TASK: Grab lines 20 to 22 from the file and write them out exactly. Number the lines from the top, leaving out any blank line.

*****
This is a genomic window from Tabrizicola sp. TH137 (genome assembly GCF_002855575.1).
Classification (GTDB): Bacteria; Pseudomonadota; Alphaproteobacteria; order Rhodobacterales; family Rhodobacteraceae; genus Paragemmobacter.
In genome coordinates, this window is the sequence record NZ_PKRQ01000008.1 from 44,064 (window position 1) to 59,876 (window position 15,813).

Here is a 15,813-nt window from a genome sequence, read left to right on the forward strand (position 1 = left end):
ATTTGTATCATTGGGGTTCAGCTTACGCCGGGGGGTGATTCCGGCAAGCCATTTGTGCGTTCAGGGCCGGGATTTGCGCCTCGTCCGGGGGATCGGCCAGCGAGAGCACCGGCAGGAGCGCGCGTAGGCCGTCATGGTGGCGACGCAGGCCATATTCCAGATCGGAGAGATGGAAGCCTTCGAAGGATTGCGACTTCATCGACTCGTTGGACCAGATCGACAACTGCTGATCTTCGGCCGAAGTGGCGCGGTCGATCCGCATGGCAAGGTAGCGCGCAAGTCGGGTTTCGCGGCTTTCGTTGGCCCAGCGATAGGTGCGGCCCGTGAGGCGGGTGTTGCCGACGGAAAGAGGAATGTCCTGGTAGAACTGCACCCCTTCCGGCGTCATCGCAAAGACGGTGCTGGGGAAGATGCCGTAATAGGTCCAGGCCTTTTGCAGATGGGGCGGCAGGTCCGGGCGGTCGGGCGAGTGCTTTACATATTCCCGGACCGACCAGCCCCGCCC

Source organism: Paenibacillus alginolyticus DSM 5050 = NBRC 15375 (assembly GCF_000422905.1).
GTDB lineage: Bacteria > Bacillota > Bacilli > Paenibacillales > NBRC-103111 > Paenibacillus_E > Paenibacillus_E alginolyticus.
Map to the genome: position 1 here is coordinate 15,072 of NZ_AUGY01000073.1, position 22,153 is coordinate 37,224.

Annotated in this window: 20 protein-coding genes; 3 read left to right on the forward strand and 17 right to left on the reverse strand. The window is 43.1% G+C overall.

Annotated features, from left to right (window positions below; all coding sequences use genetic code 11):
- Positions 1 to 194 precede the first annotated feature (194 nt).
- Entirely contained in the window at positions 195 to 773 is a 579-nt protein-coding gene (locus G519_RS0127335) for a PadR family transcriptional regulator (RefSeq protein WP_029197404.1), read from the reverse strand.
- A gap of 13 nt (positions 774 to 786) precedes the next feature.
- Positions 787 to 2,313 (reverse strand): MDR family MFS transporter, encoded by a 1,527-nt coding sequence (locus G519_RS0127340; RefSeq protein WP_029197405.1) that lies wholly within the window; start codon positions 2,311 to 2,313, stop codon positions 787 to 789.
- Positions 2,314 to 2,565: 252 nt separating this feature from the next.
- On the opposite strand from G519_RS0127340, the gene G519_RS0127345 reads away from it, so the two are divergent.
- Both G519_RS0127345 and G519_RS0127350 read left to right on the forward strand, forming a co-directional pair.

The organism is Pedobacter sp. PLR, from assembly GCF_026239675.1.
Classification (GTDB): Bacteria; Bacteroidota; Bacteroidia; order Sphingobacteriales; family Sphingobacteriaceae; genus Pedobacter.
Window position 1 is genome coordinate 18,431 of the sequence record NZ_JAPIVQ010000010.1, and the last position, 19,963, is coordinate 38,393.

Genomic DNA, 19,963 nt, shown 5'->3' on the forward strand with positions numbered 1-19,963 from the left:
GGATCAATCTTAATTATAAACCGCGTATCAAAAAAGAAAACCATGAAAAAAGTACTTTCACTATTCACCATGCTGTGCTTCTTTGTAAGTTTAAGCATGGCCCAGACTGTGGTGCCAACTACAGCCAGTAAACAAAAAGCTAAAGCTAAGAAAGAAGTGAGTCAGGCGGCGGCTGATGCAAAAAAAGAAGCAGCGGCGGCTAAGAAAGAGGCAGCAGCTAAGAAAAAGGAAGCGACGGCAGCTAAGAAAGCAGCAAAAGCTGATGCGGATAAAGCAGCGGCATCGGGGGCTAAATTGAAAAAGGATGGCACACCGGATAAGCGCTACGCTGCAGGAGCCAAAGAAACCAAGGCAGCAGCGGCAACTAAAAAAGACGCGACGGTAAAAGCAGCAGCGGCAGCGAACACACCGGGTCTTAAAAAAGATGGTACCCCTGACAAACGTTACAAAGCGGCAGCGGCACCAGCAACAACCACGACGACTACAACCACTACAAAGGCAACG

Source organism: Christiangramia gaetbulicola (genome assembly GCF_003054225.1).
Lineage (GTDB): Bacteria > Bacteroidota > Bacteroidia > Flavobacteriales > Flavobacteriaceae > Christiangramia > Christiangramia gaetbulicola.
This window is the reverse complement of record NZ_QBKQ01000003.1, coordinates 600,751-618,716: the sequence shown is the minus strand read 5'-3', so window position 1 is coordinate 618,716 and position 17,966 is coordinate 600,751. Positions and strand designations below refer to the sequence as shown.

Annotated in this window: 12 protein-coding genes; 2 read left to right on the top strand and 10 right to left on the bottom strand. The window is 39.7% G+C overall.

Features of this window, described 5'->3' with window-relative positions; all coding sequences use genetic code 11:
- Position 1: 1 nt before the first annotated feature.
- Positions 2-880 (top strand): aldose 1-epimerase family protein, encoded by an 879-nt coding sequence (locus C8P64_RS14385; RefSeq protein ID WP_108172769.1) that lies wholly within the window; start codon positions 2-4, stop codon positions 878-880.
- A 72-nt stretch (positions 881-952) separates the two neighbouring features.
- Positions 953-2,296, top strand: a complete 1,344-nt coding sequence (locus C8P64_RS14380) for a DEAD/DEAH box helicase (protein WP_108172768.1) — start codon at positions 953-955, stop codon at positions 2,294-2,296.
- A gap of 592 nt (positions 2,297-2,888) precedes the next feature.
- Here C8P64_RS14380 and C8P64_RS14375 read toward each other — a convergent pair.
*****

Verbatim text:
Window position 1 is genome coordinate 18,431 of the sequence record NZ_JAPIVQ010000010.1, and the last position, 19,963, is coordinate 38,393.

Genomic DNA, 19,963 nt, shown 5'->3' on the forward strand with positions numbered 1-19,963 from the left:
GGATCAATCTTAATTATAAACCGCGTATCAAAAAAGAAAACCATGAAAAAAGTACTTTCACTATTCACCATGCTGTGCTTCTTTGTAAGTTTAAGCATGGCCCAGACTGTGGTGCCAACTACAGCCAGTAAACAAAAAGCTAAAGCTAAGAAAGAAGTGAGTCAGGCGGCGGCTGATGCAAAAAAAGAAGCAGCGGCGGCTAAGAAAGAGGCAGCAGCTAAGAAAAAGGAAGCGACGGCAGCTAAGAAAGCAGCAAAAGCTGATGCGGATAAAGCAGCGGCATCGGGGGCTAAATTGAAAAAGGATGGCACACCGGATAAGCGCTACGCTGCAGGAGCCAAAGAAACCAAGGCAGCAGCGGCAACTAAAAAAGACGCGACGGTAAAAGCAGCAGCGGCAGCGAACACACCGGGTCTTAAAAAAGATGGTACCCCTGACAAACGTTACAAAGCGGCAGCGGCACCAGCAACAACCACGACGACTACAACCACTACAAAGGCAACG